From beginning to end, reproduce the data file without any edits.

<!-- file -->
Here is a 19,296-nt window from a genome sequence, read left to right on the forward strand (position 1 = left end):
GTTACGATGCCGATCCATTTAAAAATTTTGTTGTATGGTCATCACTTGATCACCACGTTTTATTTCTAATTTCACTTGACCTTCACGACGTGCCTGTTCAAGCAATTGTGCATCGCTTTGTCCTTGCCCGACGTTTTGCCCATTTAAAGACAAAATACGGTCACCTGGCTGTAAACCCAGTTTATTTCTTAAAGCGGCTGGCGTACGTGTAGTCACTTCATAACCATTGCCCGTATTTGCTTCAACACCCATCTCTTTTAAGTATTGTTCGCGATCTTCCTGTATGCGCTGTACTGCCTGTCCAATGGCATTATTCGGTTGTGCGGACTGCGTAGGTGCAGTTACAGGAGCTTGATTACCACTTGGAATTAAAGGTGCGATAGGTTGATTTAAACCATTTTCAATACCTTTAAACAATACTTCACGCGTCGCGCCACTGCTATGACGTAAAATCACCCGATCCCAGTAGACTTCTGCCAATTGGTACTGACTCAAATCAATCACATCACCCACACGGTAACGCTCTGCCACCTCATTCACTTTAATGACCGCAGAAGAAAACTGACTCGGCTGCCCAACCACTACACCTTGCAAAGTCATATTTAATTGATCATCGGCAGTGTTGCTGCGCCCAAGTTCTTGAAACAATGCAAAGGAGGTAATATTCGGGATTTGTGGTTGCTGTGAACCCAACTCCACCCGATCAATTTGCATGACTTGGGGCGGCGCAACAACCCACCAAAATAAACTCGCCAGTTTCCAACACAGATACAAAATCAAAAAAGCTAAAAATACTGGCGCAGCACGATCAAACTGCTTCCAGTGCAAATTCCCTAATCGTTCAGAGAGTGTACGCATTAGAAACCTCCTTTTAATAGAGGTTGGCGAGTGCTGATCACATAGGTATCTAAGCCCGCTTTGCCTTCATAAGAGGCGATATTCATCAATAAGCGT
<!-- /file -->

Here is a 19,296-nt window from a genome sequence, read left to right on the forward strand (position 1 = left end):
GTTACGATGCCGATCCATTTAAAAATTTTGTTGTATGGTCATCACTTGATCACCACGTTTTATTTCTAATTTCACTTGACCTTCACGACGTGCCTGTTCAAGCAATTGTGCATCGCTTTGTCCTTGCCCGACGTTTTGCCCATTTAAAGACAAAATACGGTCACCTGGCTGTAAACCCAGTTTATTTCTTAAAGCGGCTGGCGTACGTGTAGTCACTTCATAACCATTGCCCGTATTTGCTTCAACACCCATCTCTTTTAAGTATTGTTCGCGATCTTCCTGTATGCGCTGTACTGCCTGTCCAATGGCATTATTCGGTTGTGCGGACTGCGTAGGTGCAGTTACAGGAGCTTGATTACCACTTGGAATTAAAGGTGCGATAGGTTGATTTAAACCATTTTCAATACCTTTAAACAATACTTCACGCGTCGCGCCACTGCTATGACGTAAAATCACCCGATCCCAGTAGACTTCTGCCAATTGGTACTGACTCAAATCAATCACATCACCCACACGGTAACGCTCTGCCACCTCATTCACTTTAATGACCGCAGAAGAAAACTGACTCGGCTGCCCAACCACTACACCTTGCAAAGTCATATTTAATTGATCATCGGCAGTGTTGCTGCGCCCAAGTTCTTGAAACAATGCAAAGGAGGTAATATTCGGGATTTGTGGTTGCTGTGAACCCAACTCCACCCGATCAATTTGCATGACTTGGGGCGGCGCAACAACCCACCAAAATAAACTCGCCAGTTTCCAACACAGATACAAAATCAAAAAAGCTAAAAATACTGGCGCAGCACGATCAAACTGCTTCCAGTGCAAATTCCCTAATCGTTCAGAGAGTGTACGCATTAGAAACCTCCTTTTAATAGAGGTTGGCGAGTGCTGATCACATAGGTATCTAAGCCCGCTTTGCCTTCATAAGAGGCGATATTCATCAATAAGCGT